chain to vendor selection criteria. DUSDAC should also play a large and vital role in this conversation. Given that a key component of the new West Union is selecting new vendors, this is a critical time for the administration to work with students to create the ideal college dining experience: healthy, affordable and comfortable for all students. West Union renovations present an incredible opportunity to transplant a beating heart in Duke’s campus, a place for all students to enjoy a seamless merging of dining and socializing, regardless of income. If affordability is not prioritized, West Union will fail to be all-inclusive, maintaining or even exacerbating the fractured dining culture.

The invisible threat


Est. 1905



MARGOT TUCHLER, University Editor JACK MERCOLA, Local & National Editor DANIELLE MUOIO, Health & Science Editor ELYSIA SU, Sports Photography Editor ELIZA STRONG, Design Editor HOLLY HILLIARD, Recess Managing Editor CHELSEA PIERONI, Online Photo Editor ASHLEY MOONEY, Sports Managing Editor SONIA HAVELE, Towerview Editor MELISSA YEO, Towerview Creative Director NICOLE KYLE, Special Projects Editor MAGGIE SPINI, Senior Editor MICAHEL SHAMMAS, Recruitment Chair BARBARA STARBUCK, Creative Director MEGAN MCGINITY, Digital Sales Manager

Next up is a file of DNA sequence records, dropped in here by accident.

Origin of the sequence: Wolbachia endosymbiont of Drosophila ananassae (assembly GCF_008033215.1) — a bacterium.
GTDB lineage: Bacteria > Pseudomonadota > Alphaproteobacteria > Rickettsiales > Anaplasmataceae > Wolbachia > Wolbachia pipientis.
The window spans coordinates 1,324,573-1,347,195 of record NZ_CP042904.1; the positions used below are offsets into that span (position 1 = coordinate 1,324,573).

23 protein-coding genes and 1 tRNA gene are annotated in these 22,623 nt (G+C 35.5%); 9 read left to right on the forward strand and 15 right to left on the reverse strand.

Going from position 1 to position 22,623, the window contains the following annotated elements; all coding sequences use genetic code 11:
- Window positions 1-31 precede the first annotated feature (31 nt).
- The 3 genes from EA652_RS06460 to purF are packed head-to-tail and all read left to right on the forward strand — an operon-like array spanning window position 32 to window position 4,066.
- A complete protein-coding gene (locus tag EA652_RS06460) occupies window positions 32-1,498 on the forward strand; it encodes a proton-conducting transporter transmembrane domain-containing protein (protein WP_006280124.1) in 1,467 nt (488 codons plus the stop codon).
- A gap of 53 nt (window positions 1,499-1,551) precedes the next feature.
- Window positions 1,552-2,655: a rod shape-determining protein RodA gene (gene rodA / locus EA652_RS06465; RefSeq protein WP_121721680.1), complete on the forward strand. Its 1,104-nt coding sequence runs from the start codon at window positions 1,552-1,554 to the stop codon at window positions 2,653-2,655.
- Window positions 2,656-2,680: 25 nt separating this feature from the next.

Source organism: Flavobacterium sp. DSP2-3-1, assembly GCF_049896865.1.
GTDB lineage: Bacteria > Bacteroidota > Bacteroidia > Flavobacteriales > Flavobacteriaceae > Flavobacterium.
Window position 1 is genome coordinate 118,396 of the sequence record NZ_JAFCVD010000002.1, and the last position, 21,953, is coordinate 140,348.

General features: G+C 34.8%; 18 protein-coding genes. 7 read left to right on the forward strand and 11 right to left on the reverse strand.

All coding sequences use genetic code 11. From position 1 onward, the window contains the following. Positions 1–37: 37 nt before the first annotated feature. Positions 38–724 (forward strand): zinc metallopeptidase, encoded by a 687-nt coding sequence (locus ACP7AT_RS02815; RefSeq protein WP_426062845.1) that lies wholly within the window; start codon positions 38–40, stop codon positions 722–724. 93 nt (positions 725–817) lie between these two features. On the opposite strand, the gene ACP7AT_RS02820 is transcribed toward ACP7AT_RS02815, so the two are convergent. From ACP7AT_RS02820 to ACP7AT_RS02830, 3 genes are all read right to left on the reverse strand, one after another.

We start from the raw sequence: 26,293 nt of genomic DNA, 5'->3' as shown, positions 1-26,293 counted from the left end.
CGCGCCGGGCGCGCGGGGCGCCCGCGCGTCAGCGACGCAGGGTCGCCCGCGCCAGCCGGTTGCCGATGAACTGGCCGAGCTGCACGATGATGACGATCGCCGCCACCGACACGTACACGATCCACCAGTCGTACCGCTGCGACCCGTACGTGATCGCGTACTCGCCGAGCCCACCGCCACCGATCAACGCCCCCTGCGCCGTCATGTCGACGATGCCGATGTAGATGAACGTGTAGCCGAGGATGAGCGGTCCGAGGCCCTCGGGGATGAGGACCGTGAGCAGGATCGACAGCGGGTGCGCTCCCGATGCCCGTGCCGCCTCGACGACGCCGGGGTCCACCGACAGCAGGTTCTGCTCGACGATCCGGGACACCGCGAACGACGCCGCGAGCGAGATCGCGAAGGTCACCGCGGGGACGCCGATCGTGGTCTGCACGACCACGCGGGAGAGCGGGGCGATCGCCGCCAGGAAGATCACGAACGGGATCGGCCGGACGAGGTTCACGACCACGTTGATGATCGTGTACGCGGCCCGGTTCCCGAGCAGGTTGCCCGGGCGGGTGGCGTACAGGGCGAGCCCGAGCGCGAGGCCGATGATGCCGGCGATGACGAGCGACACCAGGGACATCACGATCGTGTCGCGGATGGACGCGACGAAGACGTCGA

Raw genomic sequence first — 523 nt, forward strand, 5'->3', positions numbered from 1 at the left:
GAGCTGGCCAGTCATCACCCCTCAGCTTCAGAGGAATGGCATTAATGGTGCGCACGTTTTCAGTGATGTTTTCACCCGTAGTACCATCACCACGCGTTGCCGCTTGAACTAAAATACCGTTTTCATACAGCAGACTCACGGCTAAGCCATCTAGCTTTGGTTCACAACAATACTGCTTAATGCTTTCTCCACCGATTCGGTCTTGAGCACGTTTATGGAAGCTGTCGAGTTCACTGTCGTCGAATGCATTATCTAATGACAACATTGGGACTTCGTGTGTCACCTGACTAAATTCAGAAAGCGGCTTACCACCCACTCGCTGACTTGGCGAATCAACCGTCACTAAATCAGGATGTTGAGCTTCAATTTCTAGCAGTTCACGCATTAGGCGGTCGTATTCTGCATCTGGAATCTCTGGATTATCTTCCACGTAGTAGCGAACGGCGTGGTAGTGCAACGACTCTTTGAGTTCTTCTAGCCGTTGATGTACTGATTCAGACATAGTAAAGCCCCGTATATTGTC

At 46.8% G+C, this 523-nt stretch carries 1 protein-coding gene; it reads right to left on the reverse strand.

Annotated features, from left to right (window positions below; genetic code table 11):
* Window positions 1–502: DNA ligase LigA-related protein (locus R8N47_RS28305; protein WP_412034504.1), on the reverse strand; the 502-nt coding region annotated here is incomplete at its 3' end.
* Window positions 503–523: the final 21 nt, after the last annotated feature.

The Chronicle is published by the Duke Student Publishing Company, Inc., a non-profit corporation independent of Duke University. The opinions expressed in this newspaper are not necessarily those of Duke University, its students, faculty, staff, administration or trustees. Unsigned editorials represent the majority view of the editorial board. Columns, letters and cartoons represent the views of the authors. To reach the Editorial Office at 301 Flowers Building, call 684-2663 or fax 684-4696. To reach the Business Office at 103 West Union Building, call 684-3811. To reach the Advertising Office at 101 West Union Building call 684-3811 or fax 684-8295. Visit The Chronicle Online at © 2010 The Chronicle, Box 90858, Durham, N.C. 27708. All rights reserved. No part of this publication may be reproduced in any form without the prior, written permission of the Business Office. Each individual is entitled to one free copy.